Spiced Lacto-Fermented Lemons

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Citrus season is near, and so welcome during this cold part of the year. Bright flavors from lemons, grapefruits, and oranges are a welcome respite from the root vegetables and hearty stews.

Lacto-fermentation is one means of making the most of the citrus harvest. Whether you’re harvesting from your own tree or stocking up while they’re fresh, fermenting lemons prolongs their life. It also makes an interesting addition to various dishes, especially when flavored with popular spices of the winter season.

Spiced Lacto-Fermented Lemons

Ingredients

  • 3 lemons (thin-skinned lemons work very well)
  • 1 teaspoon allspice
  • 1 bay leaf
  • 1 teaspoon cloves
  • 2 cinnamon sticks
  • Water
  • Lemon juice
  • Sea salt

Instructions

  1. Place the bay leaf at the bottom of a clean 1-quart jar. Mix together the cloves, allspice and 2 tablespoons of salt.
  2. Cut the lemons into rounds, and slice each round in half.
  3. Pack the sliced lemons into the jar, layering with sprinkles of the salt and spice mixture. Fill the jar, leaving about an inch of space below the rim. Slide the cinnamon sticks in against the sides of the jar, breaking them off if necessary to make them fit.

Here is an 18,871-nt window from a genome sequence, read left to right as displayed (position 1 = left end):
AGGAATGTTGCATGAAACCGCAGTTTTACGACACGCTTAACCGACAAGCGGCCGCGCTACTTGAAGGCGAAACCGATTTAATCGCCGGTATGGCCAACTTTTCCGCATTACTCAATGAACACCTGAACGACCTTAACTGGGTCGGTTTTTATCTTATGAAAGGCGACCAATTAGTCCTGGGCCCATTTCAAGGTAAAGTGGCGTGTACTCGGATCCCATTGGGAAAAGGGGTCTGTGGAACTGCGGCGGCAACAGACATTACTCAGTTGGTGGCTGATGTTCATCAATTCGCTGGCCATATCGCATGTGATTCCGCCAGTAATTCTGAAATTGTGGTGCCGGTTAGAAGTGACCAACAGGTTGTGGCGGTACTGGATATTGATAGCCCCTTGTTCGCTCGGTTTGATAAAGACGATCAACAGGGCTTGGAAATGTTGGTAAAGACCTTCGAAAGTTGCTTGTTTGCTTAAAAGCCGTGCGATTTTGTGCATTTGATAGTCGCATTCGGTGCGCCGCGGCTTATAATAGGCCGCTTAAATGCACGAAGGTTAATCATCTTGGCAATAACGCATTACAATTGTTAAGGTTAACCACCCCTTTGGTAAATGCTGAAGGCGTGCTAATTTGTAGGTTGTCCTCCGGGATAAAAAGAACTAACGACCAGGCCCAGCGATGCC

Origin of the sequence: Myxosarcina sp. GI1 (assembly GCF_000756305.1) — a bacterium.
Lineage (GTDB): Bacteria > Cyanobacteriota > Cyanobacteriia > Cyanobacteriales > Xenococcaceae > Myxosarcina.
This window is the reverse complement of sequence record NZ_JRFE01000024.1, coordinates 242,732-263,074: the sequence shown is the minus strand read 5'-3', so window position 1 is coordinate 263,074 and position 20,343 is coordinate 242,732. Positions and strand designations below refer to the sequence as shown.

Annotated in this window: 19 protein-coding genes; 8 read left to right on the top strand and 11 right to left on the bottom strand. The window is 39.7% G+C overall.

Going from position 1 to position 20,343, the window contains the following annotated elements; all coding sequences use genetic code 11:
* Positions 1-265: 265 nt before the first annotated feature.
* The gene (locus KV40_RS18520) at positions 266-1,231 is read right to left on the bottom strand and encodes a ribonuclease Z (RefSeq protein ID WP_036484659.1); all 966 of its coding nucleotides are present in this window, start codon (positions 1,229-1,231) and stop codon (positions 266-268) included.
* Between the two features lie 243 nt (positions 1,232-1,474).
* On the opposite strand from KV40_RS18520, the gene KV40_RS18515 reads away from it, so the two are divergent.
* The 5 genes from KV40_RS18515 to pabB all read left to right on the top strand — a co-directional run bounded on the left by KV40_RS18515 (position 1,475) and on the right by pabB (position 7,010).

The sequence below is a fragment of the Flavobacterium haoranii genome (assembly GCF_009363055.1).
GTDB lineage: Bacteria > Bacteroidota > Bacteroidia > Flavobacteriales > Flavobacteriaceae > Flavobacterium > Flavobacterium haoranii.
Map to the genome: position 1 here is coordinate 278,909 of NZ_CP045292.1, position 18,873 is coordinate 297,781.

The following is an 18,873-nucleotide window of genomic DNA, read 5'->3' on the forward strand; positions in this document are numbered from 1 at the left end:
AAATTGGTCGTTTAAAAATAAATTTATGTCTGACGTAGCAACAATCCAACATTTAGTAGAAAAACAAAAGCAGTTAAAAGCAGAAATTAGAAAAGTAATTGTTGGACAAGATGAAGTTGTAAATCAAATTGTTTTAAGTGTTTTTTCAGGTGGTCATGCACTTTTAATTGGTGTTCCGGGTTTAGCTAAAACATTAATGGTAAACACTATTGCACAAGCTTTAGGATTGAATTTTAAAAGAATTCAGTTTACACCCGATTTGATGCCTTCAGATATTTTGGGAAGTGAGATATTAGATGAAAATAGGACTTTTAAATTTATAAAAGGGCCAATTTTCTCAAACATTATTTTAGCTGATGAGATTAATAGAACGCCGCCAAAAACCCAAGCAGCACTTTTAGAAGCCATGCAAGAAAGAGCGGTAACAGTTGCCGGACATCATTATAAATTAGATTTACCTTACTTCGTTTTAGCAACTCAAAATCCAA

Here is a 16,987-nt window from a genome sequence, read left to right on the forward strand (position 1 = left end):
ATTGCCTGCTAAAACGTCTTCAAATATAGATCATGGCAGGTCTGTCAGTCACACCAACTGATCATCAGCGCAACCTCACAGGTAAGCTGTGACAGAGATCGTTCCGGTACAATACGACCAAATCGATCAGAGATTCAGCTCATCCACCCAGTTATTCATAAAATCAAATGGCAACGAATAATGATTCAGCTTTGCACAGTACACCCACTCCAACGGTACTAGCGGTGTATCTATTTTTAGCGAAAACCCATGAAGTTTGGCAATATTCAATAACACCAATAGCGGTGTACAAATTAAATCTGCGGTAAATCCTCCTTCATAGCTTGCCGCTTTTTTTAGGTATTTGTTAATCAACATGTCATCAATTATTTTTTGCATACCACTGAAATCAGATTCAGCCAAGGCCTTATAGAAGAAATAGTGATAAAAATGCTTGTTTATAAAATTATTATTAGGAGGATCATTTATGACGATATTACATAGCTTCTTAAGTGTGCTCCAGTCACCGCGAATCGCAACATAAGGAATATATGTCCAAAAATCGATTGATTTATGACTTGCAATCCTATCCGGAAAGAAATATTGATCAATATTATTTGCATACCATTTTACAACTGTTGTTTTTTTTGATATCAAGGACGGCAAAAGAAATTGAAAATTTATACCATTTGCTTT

4. Add 1/2 cup of lemon juice and fill the rest of the jar up with filtered water, leaving one inch of headspace. You may add a teaspoon of starter, such as whey or brine from a previous ferment, if you prefer. Cover the jar tightly with a clean lid or airlock.
  5. Leave the jar of spiced lemons out at room temperature for one to two weeks, keeping them away from drafts and direct sunlight. Once the lemons are bubbly and fragrant, taste them to determine if they are at your desired level of fermentation; if not, ferment them as long as you like before placing them into cold storage.

Left covered, these will keep in the refrigerator for 1 to 2 weeks.

Shannon

Shannon is a mama to three small children, homesteader, freelance writer, and picture-taker. She lives with her husband on their off-grid homestead where they make and eat kefir, kombucha, sourdough, and fermented vegetables.

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Comments

  1. Bb says

    Thank you for this recipe I am going to make it today. I had a question. I thought that fermenting something it would last up to six months. Is this not the same for this particular recipe?

  2. Annetta says

    hi there! Just made these, and was wondering…do you snack on these as is or use them for dishes? Also, heat kills the good bacteria right so you wouldn’t want to put these in some tea?

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